The Jaguars' schedule is starting to become more of a curse than a blessing.
Three games remain to be played. They are against three teams with a combined 7-32 record and that has become a recurring theme for the Jaguars since the seventh game of the season.
The advantage of playing those types of teams is that, whether you want to admit it or not, it has certainly helped put the Jaguars into a clinch situation in week 15 of the season. Yeah, the Jaguars can clinch a wild-card berth this Sunday with the combination of a win over the 2-11 49ers and four other likely results.
Making the playoffs is a good thing. It is the goal of every team when they begin training camp and Jack Del Rio identified it as an expectation when he told the media on draft day last spring that it was time for this team to "go to the next level."
The Jaguars are going to go to the next level. That is becoming apparent and, again, we need to acknowledge the contribution the schedule has made toward that end. The Jaguars have only played one team since the middle of October that has a .500 or above record. The final 10 games on the Jaguars' schedule are against teams who currently have a combined 42-88 record.
Those are, however, numbers we don't like reading, and that's one of the curses of this schedule. It has left the Jaguars to defend their success. It has provided critics with ammunition. It would be good if the Jaguars clinched a wild-card spot this weekend because they could then avoid the inevitable barbs that would accompany their game against the Texans on Christmas Eve.
There's also another curse that accompanies this kind of schedule. If you wanna be the best, you gotta play the best. Teams that have to overcome back-breaking schedules become battle-hardened. Can we say the Jaguars have been hardened by the schedule they've played?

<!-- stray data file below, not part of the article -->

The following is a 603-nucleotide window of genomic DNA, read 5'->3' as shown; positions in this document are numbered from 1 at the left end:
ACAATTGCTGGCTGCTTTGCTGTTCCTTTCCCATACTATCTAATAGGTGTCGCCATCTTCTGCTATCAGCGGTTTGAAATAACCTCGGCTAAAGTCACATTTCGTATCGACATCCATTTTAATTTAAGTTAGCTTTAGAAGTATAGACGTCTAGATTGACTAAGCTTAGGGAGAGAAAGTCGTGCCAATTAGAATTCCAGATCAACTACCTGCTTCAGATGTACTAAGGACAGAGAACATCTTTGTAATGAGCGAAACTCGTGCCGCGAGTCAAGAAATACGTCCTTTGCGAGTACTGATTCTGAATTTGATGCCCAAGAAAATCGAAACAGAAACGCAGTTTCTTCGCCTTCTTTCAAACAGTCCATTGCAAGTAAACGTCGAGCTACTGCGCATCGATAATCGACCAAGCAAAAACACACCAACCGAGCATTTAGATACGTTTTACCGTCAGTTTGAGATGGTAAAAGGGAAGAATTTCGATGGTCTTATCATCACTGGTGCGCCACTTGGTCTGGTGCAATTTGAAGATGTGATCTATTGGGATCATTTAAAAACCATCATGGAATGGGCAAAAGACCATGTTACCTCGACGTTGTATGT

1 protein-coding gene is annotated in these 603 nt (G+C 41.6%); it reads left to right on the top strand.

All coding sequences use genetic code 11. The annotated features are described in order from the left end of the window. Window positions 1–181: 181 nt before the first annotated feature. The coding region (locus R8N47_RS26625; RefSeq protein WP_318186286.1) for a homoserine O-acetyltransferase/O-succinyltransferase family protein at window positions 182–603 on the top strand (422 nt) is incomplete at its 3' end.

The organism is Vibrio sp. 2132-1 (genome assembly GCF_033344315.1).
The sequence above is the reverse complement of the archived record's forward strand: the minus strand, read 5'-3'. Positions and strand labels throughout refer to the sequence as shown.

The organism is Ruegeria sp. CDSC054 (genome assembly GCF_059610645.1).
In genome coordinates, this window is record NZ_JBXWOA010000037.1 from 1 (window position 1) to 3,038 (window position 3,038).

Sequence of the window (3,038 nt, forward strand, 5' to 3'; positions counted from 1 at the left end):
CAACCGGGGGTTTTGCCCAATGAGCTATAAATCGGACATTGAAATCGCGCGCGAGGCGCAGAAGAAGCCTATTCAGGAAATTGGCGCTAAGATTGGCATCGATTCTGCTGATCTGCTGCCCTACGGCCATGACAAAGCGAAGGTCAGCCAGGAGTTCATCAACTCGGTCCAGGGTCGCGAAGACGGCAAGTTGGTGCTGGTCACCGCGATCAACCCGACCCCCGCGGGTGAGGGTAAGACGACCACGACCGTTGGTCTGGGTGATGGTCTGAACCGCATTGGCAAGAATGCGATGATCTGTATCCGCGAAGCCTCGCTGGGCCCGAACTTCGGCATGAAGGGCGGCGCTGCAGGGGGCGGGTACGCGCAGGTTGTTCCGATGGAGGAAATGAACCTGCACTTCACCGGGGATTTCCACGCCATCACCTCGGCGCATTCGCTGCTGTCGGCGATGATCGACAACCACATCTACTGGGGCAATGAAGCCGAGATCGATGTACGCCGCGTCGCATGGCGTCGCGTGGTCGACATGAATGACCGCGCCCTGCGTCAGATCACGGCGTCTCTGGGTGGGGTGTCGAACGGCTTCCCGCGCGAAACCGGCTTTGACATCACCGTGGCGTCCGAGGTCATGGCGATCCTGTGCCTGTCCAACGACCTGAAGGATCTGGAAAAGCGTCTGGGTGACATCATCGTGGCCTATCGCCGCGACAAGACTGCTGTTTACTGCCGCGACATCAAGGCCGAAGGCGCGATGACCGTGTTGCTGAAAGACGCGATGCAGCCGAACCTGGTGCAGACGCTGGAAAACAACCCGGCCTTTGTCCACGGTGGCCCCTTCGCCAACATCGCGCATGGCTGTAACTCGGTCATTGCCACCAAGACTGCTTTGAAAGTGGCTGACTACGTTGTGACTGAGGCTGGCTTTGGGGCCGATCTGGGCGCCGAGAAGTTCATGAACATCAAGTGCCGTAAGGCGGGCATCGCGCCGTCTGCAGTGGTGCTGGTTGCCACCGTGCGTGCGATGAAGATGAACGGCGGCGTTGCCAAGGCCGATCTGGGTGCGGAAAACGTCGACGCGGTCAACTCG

Forget the respect thing. It doesn't matter anyhow. Playoff teams, which is what the Jaguars will be, are judged by how they perform in the postseason. The one-and-done teams get no respect. The ones that win in the playoffs become next summer's preseason favorites. The Jaguars, therefore, will have their opportunity in January to change the media's perception.
The 1996 team, for example, went into the playoffs regarded as not being playoff worthy. The '96 Jags made it into the playoffs on a 9-7 record and a missed chip-shot field goal attempt by Morten Andersen. The whole thing was a joke, until the Jaguars won in Buffalo and in Denver and made it to New England for the AFC title game. They almost won that game, too; in fact, they should've won that game.
All of a sudden, the Jaguars were no joke and, the following summer, they were the pick of at least one national sports magazine to represent the AFC in the Super Bowl. All of a sudden, their 9-7 record and Morten's miss were forgotten. Why? Because they remember what you do in the playoffs.
All of this will be available to this year's Jaguars. They'll have the opportunity to get hot for the playoffs and make the name for themselves in January that their schedule wouldn't permit in November and December. They'll have to get hot in the next three weeks, however, against teams that are very cold, and that might be more of a curse than a blessing.
This team needs to be challenged. It needs to challenge itself.